Before you begin tearing into your DIY upholstery project, be sure to take a ‘before’ photo – the fun part of restyling your chair is looking back at where you started and seeing all that you have accomplished!

before & after photo of DUX chair make-over

A mid-century modern DUX-style chair before & after restoration

First you will label your chair parts with masking tape or a sharpie and as you remove the fabric pieces, keep them as intact as possible for patterning in Step 7 – Fabric Layout & Cutting. I recommend taking lots of notes & photos of your progress. As you peel each layer away, the next will be revealed. As a general rule, the order of removal will progress from the bottom-cloth to the outside back, outside arms, inside back, inside arms, and finally the seat. This order will be reversed during Reconstruction in Steps 8 & 9.

Three views of labeled chair ready for upholstery deconstruction

The labeled parts of an upholstered chair

Removal of the old cover fabric is usually messy and can be challenging and tedious, though students have told me that the excitement of seeing it covered in their new fabric has carried them through this step without abatement of enthusiasm, or they just like tearing things apart!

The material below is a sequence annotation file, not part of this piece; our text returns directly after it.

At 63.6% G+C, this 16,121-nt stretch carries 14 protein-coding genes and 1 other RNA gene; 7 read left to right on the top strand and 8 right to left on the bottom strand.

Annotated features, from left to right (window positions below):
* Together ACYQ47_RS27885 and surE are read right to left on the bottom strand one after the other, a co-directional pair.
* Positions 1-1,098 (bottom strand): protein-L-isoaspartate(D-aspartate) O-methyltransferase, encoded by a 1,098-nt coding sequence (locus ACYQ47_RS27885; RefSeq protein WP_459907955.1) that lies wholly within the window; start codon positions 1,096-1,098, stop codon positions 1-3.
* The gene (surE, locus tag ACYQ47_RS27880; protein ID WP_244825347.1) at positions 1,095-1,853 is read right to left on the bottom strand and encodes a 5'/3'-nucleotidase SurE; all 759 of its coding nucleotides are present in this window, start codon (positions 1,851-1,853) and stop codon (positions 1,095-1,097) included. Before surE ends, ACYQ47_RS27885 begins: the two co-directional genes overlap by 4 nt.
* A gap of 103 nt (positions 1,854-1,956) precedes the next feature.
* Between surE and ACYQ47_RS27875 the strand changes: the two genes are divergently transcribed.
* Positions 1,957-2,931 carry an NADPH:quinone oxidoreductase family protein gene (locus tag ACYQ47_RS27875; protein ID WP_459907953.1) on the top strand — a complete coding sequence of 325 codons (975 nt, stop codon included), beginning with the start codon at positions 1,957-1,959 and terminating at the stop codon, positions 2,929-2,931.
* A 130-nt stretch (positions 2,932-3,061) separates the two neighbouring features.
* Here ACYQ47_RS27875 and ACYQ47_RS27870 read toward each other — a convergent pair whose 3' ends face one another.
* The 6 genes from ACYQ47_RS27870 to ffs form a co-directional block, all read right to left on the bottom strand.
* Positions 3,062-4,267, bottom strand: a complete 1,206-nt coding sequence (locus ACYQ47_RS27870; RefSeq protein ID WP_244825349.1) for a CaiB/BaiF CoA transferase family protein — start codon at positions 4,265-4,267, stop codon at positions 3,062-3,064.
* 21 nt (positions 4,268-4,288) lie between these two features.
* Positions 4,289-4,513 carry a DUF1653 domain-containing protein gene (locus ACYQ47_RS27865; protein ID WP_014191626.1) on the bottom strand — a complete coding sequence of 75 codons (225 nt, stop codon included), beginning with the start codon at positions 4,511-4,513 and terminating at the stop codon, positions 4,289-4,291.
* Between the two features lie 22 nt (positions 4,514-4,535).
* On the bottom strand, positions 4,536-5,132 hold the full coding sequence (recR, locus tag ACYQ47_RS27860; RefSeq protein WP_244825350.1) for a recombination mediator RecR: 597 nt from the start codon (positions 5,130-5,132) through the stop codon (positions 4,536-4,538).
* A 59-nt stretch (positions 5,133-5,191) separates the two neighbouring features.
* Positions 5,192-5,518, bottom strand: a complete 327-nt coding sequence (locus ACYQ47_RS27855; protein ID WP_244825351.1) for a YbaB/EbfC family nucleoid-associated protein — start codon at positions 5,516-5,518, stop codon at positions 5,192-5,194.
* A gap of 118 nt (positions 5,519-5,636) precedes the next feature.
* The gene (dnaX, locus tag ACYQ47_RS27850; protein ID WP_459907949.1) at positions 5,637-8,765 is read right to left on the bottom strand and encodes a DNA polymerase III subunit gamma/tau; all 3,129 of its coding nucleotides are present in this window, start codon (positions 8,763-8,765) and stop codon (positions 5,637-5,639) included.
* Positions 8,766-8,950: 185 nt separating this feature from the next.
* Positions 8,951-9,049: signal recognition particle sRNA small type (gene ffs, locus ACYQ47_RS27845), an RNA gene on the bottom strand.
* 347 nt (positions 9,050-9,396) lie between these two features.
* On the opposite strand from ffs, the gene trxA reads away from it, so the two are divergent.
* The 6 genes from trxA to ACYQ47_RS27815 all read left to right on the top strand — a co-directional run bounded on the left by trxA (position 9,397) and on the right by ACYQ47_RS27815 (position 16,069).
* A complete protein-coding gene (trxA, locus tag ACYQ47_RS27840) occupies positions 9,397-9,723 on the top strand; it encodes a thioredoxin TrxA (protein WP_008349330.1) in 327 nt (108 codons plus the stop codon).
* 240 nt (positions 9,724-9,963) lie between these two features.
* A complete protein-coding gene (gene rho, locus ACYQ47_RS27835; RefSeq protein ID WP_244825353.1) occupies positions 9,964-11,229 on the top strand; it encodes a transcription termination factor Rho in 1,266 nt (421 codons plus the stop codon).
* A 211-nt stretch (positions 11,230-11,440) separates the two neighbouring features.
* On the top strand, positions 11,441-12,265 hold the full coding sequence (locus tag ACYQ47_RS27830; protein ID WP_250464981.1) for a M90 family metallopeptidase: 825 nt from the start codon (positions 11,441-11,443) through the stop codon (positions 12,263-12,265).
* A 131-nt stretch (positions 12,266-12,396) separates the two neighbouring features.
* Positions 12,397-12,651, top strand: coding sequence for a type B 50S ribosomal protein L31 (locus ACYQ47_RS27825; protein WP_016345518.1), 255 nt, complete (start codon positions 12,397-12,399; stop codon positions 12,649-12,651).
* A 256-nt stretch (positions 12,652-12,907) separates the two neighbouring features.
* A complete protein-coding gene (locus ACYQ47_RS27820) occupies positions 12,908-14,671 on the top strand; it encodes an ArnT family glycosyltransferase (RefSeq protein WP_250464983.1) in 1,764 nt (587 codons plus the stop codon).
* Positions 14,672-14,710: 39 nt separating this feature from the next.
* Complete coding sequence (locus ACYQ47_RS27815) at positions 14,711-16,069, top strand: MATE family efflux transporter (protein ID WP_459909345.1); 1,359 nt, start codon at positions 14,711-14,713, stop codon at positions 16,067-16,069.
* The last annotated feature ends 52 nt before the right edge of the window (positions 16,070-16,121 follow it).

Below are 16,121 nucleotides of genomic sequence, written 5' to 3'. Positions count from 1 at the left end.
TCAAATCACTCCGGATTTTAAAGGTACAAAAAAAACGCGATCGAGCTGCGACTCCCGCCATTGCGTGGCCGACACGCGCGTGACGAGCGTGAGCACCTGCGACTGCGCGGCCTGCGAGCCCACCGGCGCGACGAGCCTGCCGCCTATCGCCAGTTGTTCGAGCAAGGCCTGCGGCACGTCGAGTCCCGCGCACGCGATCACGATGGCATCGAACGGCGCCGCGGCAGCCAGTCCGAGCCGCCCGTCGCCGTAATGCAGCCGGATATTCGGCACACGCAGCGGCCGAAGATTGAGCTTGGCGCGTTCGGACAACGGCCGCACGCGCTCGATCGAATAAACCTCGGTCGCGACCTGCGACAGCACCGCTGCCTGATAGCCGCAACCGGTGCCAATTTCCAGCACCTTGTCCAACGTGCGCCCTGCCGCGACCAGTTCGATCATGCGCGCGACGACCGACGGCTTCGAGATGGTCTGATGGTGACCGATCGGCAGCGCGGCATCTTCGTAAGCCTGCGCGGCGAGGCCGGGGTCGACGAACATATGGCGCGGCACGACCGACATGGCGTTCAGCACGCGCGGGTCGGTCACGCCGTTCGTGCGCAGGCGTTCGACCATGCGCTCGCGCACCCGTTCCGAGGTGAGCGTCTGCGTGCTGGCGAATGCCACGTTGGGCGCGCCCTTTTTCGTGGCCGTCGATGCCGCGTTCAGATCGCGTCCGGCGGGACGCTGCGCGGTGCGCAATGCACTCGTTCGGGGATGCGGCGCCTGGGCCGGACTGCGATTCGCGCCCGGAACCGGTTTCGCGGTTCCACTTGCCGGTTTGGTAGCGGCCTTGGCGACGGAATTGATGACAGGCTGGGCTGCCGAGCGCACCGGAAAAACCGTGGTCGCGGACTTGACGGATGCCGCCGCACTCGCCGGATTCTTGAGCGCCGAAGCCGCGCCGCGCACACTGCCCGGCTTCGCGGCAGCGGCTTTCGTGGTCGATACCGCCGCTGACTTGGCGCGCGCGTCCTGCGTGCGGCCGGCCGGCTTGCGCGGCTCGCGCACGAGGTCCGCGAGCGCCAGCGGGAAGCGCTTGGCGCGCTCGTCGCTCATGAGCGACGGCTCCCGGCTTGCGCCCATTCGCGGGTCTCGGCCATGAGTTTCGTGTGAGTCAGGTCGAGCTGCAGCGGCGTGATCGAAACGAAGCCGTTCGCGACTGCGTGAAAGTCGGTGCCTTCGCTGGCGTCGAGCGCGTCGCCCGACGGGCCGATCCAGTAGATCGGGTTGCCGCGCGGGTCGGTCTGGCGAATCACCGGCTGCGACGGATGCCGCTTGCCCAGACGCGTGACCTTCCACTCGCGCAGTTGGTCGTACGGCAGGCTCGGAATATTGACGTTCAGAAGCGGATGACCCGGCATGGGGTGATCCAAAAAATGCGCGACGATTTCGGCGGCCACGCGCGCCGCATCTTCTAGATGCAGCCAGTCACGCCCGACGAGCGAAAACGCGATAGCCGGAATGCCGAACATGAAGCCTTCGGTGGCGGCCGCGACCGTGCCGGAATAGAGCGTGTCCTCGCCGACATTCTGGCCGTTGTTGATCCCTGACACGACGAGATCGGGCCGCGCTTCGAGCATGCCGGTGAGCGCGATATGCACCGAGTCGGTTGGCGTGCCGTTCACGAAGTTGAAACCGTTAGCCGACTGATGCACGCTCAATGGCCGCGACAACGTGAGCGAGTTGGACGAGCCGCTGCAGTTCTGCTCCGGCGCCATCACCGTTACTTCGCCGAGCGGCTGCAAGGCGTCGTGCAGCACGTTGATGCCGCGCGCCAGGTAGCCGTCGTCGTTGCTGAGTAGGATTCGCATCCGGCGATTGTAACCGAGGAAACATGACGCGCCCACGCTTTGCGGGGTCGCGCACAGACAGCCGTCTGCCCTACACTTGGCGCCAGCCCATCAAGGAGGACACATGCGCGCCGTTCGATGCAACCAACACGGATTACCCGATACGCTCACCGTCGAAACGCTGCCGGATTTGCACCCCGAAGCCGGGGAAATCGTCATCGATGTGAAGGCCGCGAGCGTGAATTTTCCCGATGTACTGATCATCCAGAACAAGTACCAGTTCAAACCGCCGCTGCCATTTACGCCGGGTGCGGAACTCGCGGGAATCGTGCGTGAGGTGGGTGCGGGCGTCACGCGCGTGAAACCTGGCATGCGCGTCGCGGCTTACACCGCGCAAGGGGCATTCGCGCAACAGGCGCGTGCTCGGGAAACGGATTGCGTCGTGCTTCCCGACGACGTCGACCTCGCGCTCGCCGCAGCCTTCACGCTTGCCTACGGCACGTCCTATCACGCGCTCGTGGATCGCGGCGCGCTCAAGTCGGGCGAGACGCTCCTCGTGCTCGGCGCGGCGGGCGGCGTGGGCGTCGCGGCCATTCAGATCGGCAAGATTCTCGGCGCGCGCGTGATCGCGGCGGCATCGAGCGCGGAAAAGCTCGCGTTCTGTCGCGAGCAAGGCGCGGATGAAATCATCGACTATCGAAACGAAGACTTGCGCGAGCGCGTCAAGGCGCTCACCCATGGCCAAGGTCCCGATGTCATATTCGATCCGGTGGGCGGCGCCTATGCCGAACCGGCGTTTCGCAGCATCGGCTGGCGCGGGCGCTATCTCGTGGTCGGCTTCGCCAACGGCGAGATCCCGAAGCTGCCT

two photos demonstrating the use of a staple remover

The forked staple remover is a common tool used in upholstery deconstruction

Antique pieces may present you with hundreds of tiny tacks to pull. Some chair styles will have decorative tacks to remove, while others (the lucky few!) will be upholstered with relatively few staples. Hardwoods such as oak and maple hold staples and tacks tightly in their closed wood grain, while the softer alder and poplar woods are more forgiving.

two photos of antique chair stripped of upholstery

The age-old upholstery technique of horsehair stuffing is almost a lost art and preserving it in a DIY project is always a rewarding experience

It is best if you do not remove the upholstery padding at this point unless there are foundation elements beneath the padding such as springs, webbing or wood platform that need attention. If you do remove it, preserve it as best you can. I always re-use the old padding whenever possible, as it defines the shape of the piece, which may be difficult to re-create accurately with new material. It is often advisable to add new material on top of the old to reinforce, fill or reshape in certain areas. This is done in Step 6 – Reconstruction: Padding

three views of a deconstructed antique chair

This antique chair’s upholstery was held together with hundreds of tiny upholstery tacks in a hardwood frame. The muslin shapes and protects the original horsehair stuffing.

Previous: Step 3 – Fabric Selection
Next: Step 5 – Cleaning, Repair, & Refinishing

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